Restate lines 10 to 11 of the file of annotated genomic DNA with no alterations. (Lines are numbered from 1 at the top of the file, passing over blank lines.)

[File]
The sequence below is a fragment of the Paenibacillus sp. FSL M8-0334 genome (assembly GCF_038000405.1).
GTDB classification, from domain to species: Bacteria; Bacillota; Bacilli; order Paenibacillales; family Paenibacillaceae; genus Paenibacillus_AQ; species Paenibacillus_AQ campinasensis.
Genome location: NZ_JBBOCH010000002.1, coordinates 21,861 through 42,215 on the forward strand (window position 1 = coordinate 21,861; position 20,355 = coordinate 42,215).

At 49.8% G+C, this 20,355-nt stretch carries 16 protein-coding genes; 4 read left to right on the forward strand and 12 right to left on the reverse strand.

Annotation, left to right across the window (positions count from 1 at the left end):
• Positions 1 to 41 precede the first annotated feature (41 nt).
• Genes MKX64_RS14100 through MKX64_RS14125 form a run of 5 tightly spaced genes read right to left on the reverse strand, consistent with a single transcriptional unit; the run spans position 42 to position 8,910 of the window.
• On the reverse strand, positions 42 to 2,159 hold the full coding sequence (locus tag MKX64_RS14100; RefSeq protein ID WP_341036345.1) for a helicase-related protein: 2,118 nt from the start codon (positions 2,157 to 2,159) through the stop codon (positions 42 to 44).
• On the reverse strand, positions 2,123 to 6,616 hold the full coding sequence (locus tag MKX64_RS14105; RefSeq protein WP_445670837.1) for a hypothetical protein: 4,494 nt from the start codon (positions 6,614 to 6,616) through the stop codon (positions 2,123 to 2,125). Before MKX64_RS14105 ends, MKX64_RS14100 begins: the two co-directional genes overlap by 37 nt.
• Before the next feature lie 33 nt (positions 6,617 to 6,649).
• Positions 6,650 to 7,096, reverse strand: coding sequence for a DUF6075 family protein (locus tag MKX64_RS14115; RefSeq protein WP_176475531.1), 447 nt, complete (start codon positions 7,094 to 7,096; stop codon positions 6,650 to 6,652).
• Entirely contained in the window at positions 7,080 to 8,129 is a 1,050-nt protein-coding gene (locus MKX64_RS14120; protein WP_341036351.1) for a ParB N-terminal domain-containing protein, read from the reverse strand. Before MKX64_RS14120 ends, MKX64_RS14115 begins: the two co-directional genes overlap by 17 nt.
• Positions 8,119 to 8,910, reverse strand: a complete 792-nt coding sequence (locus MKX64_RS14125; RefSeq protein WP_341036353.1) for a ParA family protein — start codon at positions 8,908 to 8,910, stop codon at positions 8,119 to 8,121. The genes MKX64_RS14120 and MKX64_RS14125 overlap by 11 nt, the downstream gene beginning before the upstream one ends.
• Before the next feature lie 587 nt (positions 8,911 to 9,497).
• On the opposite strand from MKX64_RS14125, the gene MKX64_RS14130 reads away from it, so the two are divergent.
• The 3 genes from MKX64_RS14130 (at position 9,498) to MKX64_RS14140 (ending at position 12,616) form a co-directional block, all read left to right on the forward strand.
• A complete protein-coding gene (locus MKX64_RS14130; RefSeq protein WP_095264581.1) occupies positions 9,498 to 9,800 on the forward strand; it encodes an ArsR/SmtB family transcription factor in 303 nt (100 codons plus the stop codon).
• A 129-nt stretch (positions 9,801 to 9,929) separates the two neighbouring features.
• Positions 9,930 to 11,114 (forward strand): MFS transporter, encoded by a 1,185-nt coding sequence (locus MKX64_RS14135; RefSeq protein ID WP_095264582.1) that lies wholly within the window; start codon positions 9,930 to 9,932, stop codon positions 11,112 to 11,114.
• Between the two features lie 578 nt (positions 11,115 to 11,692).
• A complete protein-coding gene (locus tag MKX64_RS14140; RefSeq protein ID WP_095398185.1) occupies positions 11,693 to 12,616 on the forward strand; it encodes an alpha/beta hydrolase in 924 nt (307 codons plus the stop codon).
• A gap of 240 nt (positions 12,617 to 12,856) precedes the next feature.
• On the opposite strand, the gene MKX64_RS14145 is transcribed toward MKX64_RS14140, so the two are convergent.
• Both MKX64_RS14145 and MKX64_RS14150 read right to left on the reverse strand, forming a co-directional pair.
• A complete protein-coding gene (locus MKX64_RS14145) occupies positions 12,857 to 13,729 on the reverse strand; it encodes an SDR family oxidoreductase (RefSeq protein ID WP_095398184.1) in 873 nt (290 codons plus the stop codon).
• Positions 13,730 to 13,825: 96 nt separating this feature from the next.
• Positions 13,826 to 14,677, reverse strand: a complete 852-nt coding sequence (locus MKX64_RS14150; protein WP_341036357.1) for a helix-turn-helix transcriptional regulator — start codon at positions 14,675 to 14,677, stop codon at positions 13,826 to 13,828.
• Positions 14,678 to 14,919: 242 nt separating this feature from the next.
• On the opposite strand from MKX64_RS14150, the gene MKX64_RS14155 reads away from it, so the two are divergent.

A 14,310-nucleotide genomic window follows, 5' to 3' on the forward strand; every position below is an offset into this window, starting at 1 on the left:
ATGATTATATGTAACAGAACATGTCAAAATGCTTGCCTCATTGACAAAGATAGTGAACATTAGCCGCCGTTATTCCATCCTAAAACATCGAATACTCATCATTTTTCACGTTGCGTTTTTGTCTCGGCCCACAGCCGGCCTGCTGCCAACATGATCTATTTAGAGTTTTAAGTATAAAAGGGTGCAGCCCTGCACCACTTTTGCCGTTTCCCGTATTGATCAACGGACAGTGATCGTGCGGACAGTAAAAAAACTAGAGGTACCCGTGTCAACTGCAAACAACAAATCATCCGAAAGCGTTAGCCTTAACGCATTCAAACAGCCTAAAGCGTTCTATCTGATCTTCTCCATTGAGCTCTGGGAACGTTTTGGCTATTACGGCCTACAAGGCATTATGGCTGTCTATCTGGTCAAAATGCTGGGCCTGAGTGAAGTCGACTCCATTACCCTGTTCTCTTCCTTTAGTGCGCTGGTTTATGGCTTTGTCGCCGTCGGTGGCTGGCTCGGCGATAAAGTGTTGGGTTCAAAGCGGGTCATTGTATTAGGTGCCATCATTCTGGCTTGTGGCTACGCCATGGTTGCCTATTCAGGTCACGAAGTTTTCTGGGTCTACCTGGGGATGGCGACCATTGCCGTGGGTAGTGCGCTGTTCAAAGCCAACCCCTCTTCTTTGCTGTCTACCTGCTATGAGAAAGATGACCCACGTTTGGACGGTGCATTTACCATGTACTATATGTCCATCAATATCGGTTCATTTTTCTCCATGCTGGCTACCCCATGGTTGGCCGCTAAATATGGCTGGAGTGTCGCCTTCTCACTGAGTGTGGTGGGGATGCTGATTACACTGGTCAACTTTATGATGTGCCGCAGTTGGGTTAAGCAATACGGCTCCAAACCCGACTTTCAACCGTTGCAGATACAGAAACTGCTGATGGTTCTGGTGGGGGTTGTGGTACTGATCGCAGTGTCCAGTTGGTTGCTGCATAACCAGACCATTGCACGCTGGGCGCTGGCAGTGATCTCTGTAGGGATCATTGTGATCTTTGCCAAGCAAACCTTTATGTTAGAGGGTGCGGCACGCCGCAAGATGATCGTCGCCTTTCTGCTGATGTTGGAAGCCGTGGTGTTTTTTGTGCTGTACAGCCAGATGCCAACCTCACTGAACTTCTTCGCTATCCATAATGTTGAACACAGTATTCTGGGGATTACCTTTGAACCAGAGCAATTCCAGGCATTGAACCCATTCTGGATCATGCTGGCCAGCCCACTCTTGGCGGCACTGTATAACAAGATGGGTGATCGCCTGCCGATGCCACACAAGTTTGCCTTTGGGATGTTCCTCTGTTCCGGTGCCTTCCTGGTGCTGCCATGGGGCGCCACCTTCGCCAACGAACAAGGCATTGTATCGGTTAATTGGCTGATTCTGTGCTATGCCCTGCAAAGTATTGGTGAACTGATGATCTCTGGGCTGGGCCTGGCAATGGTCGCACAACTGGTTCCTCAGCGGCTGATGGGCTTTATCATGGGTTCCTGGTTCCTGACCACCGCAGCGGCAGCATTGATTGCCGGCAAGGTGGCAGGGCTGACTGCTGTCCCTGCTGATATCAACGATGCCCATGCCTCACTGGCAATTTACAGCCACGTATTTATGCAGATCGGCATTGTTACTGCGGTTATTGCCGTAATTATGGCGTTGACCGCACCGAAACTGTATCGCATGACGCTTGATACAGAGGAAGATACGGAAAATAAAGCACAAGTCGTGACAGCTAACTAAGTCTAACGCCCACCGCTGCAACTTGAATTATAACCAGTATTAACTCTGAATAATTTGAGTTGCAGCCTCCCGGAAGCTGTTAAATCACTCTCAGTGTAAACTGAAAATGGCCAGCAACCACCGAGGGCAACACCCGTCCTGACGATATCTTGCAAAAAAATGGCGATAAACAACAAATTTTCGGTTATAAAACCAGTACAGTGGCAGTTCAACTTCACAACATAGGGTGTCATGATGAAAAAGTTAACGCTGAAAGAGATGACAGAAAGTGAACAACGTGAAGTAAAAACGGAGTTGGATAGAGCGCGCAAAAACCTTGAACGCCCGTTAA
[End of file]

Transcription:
• Before the next feature lie 33 nt (positions 6,617 to 6,649).
• Positions 6,650 to 7,096, reverse strand: coding sequence for a DUF6075 family protein (locus tag MKX64_RS14115; RefSeq protein WP_176475531.1), 447 nt, complete (start codon positions 7,094 to 7,096; stop codon positions 6,650 to 6,652).